Why businesses are busy updating compliance around European data transfers to meet the September 27 deadline – and why yours should be too. | Robins Kaplan LLP
Transfers of personal data from the European Economic Area (“EEA”) to most other countries, including the United States, require companies to take swift compliance action. The General Data Protection Regulation (“GDPR”) requires that transfers of personal data from the EEA outside the EEA have adequate levels of protection in the destination country where the data is received. For transfers to the United States, companies have primarily relied on the Privacy Shield and Standard Contractual Clauses approved by the European Commission to document compliance with this requirement. On July 16, 2020, the EU Court of Justice (ECJ) struck down the Privacy Shield due to potential interference with the rights of data subjects caused by US government surveillance in a case known as name of Schrems II. Schrems II went beyond invalidation of the Privacy Shield and also cast a cloud over the standard contractual clauses, suggesting that assessments of some sort would be needed to ensure that the standard contractual clauses meet these requirements.
The European Commission and the European Data Protection Board in June 2021 clarified what these steps should include. It is important to note that the European Commission has published new standard contractual clauses addressing some of these issues which it obliges all companies to use in place of the previous standard contractual clauses. The new standard contractual clauses are to be implemented imminently by companies in the relevant contracts from September 27, 2021. All existing contracts based on the previous standard contractual clauses must be converted into new standard contractual clauses by December 27, 2022.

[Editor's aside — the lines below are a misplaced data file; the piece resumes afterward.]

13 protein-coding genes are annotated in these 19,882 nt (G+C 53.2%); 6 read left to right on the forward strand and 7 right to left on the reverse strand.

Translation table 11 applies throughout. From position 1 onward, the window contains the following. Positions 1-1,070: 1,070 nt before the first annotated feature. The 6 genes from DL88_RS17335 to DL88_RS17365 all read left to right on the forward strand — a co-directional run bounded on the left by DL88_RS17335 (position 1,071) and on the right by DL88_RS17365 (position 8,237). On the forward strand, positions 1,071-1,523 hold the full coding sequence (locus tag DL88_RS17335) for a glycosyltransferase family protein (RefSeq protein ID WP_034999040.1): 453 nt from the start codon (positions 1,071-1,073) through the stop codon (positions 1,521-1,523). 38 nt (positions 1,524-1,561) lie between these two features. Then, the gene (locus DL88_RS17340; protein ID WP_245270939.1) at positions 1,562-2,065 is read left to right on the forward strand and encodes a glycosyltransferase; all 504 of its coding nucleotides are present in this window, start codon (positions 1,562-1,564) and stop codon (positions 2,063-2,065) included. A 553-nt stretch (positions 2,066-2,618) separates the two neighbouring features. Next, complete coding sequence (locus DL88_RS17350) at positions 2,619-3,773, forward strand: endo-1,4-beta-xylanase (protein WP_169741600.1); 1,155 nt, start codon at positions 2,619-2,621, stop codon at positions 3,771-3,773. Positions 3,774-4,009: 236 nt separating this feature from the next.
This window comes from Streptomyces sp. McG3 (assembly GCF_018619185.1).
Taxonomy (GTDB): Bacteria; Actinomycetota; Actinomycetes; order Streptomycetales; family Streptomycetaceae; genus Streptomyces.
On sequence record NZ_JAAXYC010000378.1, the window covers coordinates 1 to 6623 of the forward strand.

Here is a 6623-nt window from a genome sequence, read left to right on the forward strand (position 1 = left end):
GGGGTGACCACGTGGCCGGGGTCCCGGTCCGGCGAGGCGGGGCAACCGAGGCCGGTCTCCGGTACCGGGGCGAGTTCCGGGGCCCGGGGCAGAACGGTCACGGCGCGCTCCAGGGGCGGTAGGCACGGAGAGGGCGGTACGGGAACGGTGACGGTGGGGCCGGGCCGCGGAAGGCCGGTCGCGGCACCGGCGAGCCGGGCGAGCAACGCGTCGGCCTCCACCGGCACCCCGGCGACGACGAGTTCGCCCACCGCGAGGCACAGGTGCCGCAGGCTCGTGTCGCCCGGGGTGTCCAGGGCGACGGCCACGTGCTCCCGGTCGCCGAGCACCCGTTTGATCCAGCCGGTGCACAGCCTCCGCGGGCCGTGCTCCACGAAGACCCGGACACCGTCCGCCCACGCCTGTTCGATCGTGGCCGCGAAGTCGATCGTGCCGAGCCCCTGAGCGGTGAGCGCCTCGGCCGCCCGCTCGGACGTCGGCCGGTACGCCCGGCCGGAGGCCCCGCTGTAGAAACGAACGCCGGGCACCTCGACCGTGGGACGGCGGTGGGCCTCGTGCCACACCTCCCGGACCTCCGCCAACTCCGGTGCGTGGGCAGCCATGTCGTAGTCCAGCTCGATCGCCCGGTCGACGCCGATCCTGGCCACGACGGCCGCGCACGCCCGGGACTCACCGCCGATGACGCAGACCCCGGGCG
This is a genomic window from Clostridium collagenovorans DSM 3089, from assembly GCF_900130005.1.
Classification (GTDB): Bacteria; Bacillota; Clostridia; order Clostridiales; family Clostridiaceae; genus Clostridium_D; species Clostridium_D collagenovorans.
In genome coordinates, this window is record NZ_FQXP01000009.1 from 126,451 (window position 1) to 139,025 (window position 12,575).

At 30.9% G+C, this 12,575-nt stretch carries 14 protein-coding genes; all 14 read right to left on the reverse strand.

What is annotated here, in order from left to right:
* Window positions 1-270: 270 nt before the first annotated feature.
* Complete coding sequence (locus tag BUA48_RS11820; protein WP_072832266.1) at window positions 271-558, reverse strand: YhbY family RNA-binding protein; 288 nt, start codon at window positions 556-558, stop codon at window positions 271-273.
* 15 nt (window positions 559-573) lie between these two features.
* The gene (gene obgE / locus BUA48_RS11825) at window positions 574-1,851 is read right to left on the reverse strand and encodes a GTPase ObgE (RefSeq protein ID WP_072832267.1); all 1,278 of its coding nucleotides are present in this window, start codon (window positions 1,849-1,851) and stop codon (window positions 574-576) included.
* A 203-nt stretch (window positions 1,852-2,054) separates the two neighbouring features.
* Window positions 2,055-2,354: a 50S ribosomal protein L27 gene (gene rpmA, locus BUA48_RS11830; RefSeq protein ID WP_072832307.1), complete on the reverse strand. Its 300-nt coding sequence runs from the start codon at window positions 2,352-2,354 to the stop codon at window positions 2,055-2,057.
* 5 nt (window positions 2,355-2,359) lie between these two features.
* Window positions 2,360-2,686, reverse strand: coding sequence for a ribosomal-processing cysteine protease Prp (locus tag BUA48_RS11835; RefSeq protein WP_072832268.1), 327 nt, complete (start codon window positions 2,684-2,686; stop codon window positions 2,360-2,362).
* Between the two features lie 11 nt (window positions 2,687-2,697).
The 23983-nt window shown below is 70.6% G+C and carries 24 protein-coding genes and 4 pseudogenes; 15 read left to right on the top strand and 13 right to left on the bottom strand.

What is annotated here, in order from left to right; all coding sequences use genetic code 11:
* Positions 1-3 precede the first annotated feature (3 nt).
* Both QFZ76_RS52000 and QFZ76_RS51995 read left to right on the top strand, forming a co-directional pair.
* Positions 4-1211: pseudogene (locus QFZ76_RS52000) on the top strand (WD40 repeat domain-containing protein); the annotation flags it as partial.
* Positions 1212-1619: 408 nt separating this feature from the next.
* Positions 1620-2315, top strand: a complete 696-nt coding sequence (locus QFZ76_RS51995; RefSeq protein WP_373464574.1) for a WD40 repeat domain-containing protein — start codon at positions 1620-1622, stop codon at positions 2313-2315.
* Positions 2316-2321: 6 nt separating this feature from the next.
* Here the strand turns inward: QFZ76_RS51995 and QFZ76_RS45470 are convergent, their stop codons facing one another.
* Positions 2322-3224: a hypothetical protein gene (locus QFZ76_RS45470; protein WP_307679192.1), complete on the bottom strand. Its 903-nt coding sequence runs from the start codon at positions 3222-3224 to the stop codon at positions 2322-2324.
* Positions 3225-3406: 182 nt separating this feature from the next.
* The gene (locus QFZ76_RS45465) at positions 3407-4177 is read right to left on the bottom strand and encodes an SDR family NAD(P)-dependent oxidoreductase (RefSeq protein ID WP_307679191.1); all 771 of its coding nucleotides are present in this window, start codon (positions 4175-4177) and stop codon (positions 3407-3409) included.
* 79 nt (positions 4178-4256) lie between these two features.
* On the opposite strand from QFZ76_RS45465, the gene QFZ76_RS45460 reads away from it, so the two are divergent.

Note that updating contracts is only one piece in solving the Schrems II compliance puzzle. The updated terms of the new standard contractual clauses and the recommendations issued by the European Data Protection Board make it clear that compliance obligations on this front will not be met by the mere signing of contracts. There is a positive obligation for businesses to carry out a complex assessment of laws and practices such as government surveillance laws that could infringe on European personal data once it is transferred outside the EEA. If this assessment reveals a protection gap under the laws of the recipient country, companies should develop and implement technical, organizational and / or contractual measures to resolve this issue or cease the transfer of data.